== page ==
This exhibition, curated by Yvonne Force, brings together a group of contemporary artists who explore the complexity and resonance of a long association between the natural world, sexuality and fertility, and spirituality and mysticism. Force’s understanding of the artistic practice as akin to witchcraft—resonant with ideas of creation in both the divine and horticultural senses—informs the curation of works that span landscape, figuration, symbolism and abstraction.
Presenting 29 artists (29 years is the length of Saturn’s orbit around the sun) and inspired by the modernized expression “Oh my Goddess!,” the exhibition is playfully engaged with both traditional and nontraditional deific archetypes: the mystic, the warrior, the sage, the lover, the maiden, and the matriarch. Loaded with surrealism, symbolism and humor, they also act to lend credence to the ongoing significance of figurative painting and sculpture. In bringing together several generations of women working internationally, Force's "Seed" simultaneously illustrates the continued vitality of contemporary studio practice.
Participating artists include Theodora Allen, Morgan Blair, Sascha Braunig, Cecily Brown, Ginny Casey, Jessica Craig-Martin, Lacey Dorn, Rachel Feinstein, Vanessa German, Loie Hollowell, Shara Hughes, Baseera Khan, Sanam Khatibi, Kate Klingbeil, Hein Koh, Emily Marie Miller, Wangechi Mutu, Sophia Narrett, Katherina Olschbaur, Yoko Ono, Ebony G. Patterson, Sarah Peters, Ruby Sky Stiler, Claire Tabouret, Ambera Wellmann, Summer Wheat, Robin F. Williams, HieJin Yoo, Lisa Yuskavage, and Sarah Zapata.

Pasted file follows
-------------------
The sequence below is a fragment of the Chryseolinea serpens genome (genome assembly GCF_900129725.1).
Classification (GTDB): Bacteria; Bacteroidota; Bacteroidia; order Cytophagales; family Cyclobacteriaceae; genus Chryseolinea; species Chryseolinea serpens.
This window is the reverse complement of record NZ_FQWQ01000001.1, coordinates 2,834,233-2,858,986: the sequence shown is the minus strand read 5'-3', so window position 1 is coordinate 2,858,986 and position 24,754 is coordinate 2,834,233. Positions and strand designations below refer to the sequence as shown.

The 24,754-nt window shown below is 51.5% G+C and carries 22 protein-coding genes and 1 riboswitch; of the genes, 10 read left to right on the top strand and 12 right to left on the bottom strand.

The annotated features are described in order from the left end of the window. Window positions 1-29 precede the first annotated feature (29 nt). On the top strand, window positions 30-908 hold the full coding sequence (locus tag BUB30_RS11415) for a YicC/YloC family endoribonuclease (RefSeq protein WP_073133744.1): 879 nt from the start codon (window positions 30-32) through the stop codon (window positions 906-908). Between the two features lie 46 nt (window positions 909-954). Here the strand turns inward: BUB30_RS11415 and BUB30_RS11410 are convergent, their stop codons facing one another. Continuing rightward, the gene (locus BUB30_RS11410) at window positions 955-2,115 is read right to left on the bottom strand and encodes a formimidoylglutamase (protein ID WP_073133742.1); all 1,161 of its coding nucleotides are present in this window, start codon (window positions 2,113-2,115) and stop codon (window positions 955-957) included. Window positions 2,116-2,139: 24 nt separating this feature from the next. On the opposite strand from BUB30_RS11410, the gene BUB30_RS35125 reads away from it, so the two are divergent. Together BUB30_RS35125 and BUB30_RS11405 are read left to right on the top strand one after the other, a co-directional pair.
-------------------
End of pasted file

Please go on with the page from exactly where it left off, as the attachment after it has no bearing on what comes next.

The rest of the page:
Lisa Yuskavage, strongly associated with the renewed interest in figurative painting, shows A No Man’s Land 2 - a wilderness filled with women and children - alongside a younger generation of painters whose astute observations of the strange form of the body are illuminated by Yuskavage. Ambera Wellmann’s entangled women’s torsos appear as almost ceramic on the canvas; Robin F. Williams’ In The Gutter is a wryly comic riposte to any concept of a ‘polite’ female body; Katharina Olschbaur’s keenly surrealist oil on canvas depicts a pair of poised, heeled legs emerging from the white bell of a flower’s head.
Further investigations into sexuality are rendered through the transcendent power of abstraction and symbolism. Theodora Allen’s pastel triptych is grounded by its central panel’s broken white heart; Loie Hollowell’s From the Beginning (inversed) features an almond-shaped black hole that nods both to the beginning of the universe and to birth (for Hollowell, her works are pure, self-contained sexual objects that pulsate with energy.) Cecily Brown’s gestural strokes engulf themselves in semi-abstraction in September Song; Morgan Blair’s spray-painted heaps of color present as almost-bodies heaped on top of one another.
Reconsidering the iconography of female royalty and deities are Sarah Peters, whose sculpture Figurehead questions themes of power and authority (its layered structure mirroring that of an Egyptian pyramid) and Sanam Khatibi, whose Empire of the birds explores animality, primal impulses and the tensions between domination and submission.
The performance Blonde-Demand (2018) by Lacey Dorn will be on view throughout the duration of the exhibition opening and on the following day (Friday, June 22.) To participate, audience members place orders from a menu of iconic blonde films, and Dorn instantly creates a scene from that film. Performing against a green screen, Dorn is simultaneously projected onto the walls on either side, with backdrops from the original film cut behind her, to create a 360 degree “live Netflix” immersion.
Yoko Ono’s iconic work Door will be on view. Cynthia Rowley will design the visual communications for the exhibition.